Learn from a fellow

A joint effort between the Jewish Agency and Hillel seeks to help students establish a meaningful connection to Israel.

Pro-Israel students on US campus 521 (photo credit: Courtesy  JAFI)
Pro-Israel students on US campus 521
(photo credit: Courtesy JAFI)
When Eran Hoch introduces himself to university students at Orange County, California, campuses and says he is going to talk about life in Israel, the first thing he does is present a map.
Surprisingly the 25-year-old from Mazkeret Batya doesn’t take out a map of Israel, but one of Eastern Europe, where he explains that his ancestors lived before making aliya. Hoch says he uses his map as a prop to show that “no matter where in the world a Jew lives, whether in Los Angeles or in Givatayim, we are all one family.”
It is that message of a familial Jewish connection, with Israel as the main focus, that he and 55 other highly educated young professionals are spreading while serving as Jewish Agency for Israel (JAFI) fellows to Hillel – or shlihim (emissaries) – on 70 campuses throughout North America.
The program, launched in 2003 during the second intifada, is a joint effort between JAFI and the Hillel organization to aid students in establishing a meaningful connection to Israel, and to educate them on how to speak out for the Jewish state on campus.
According to Anat Yitzhaki, JAFI’s Tel Aviv-based Fellows to Hillel coordinator and a past emissary in the program herself, candidates are chosen following a thorough screening process, then strategically matched with an appropriate university in North America (the US or Canada) to serve for either one or two academic years, working as a full-time member of the Hillel staff.
Yitzhaki says that qualified candidates must have a university degree, experience working in formal or informal education, and excellent English communication skills.
Those accepted then undergo an intensive period of training under JAFI’s auspices in Israel, and arrive in North America in August before the start of the semester for further training under Hillel’s guidance.
Ronen Weiss, who serves as the director of the fellows program and, like Yitzhaki, was himself a fellow nearly a decade ago at several universities in northern California, says the most important role of the fellow is to “make personal connections to the students and enhance their connection to Israel, since Israel is a vital component of our Jewish identity.”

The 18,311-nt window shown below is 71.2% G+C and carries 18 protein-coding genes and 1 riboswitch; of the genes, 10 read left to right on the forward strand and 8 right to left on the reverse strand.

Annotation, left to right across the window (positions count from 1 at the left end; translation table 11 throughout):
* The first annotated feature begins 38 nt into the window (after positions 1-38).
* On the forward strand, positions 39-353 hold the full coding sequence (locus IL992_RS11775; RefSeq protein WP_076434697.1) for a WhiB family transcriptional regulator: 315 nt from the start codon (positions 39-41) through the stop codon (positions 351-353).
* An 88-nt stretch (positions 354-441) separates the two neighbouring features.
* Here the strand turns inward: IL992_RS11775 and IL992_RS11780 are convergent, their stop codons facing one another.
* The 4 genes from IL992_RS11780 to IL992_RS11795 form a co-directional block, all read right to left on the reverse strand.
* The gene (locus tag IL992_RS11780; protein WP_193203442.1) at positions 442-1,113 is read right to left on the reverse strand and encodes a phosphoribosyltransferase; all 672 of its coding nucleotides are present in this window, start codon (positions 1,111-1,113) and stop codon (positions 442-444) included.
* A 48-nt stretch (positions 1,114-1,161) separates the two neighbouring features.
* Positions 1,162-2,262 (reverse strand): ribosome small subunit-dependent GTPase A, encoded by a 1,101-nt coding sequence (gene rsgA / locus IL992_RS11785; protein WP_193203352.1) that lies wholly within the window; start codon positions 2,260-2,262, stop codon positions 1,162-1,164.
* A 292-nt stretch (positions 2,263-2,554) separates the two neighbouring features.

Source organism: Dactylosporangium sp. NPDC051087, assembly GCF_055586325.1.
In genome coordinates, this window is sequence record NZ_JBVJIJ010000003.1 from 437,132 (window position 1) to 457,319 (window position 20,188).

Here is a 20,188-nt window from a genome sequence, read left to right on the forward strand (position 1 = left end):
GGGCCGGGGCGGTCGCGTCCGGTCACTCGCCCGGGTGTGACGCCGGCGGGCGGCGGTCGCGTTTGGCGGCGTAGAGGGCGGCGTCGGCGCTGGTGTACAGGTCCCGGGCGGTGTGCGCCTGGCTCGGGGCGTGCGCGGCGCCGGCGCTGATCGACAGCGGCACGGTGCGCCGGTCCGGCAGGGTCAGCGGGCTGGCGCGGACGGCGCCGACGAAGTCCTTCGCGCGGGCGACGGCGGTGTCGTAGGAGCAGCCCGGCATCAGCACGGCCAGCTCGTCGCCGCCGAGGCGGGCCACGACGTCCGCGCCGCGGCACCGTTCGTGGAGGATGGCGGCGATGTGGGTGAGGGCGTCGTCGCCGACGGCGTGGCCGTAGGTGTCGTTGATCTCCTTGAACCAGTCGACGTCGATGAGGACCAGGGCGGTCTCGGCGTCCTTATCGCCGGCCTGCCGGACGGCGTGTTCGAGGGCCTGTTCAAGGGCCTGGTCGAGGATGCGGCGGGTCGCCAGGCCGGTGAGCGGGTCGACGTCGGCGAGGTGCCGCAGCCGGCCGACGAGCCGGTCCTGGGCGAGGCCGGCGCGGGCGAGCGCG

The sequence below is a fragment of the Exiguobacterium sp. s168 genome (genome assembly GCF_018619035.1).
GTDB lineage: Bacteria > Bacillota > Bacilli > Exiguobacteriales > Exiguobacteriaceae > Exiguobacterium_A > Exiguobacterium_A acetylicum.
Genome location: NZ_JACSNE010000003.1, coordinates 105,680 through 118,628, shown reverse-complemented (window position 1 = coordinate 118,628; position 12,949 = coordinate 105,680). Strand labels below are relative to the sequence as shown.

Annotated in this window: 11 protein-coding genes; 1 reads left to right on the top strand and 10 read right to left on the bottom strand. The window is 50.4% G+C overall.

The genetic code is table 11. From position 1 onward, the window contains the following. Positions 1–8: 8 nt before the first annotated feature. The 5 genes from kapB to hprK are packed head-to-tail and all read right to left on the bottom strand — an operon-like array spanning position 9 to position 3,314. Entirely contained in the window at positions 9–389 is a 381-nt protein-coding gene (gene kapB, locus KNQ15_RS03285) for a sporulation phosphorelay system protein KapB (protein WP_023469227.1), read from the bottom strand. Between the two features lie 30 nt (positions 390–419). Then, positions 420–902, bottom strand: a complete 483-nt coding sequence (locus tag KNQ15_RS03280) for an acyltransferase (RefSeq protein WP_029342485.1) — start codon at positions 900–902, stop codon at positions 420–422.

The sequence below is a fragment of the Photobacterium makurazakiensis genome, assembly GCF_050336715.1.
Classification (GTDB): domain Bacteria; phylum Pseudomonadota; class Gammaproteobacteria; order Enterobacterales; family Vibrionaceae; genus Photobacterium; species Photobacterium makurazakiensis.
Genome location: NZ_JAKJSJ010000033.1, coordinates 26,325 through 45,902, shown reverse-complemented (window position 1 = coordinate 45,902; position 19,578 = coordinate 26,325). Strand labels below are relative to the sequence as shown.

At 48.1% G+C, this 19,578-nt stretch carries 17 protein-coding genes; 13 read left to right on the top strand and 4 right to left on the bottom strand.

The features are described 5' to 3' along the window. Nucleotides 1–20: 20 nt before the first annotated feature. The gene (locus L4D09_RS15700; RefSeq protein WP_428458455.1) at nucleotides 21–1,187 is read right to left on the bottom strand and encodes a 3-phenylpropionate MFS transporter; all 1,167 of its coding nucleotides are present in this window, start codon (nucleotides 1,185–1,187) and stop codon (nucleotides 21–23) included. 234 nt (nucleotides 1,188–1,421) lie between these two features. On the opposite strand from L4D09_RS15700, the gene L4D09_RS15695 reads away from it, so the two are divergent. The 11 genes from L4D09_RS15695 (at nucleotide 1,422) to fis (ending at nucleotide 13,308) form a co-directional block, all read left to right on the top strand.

He says each fellow is “an educational resource who is able to bring their own stories from Israel to the students on campus.”
For example, he continues, “last year one of our fellows was from Sderot, and he was able to share his experiences with the students in a way in which they could then relate to what it’s like living there under fire.”
Weiss adds that while the fellow often works in coordination with a variety of other Israel educational and advocacy groups on campus, this program is distinctive in that “we are actually sending Israelis to campuses who are trained professionals working full-time jobs for Hillel and are not just student interns.”
ACCORDING TO Yitzhaki, the fellow’s role is not only to enhance Israel programming on campus, “but to encourage students to visit Israel and assist them in selecting the most appropriate either short-term program, such as Birthright, or long term, Masa-sponsored educational experience.”
She says the fellows often serve as recruiters for Hillel’s Birthright trips, and then travel to Israel with the students to act as their group leaders.
Jerusalemite Yael Gertel, 26, who is in her first year as JAFI fellow to the Hillel at the University of Maryland, College Park, says that this winter she will be bringing three busloads of students to Israel on a Birthright trip.
While she has only been at her job for just over two months, she feels that she has “been able to serve as an important resource for the students and help them create a deeper conversation about Israel.”
While the University of Maryland does have an active Jewish and pro-Israel community, she continues, “I have a chance in my role to reach them in a more sophisticated manner, and not just to explain Israel as the place where you eat humous and felafel.”
Both she and Hoch describe regularly scheduled Israel-centered programs and events on their respective campuses, the primary aim of which is to educate.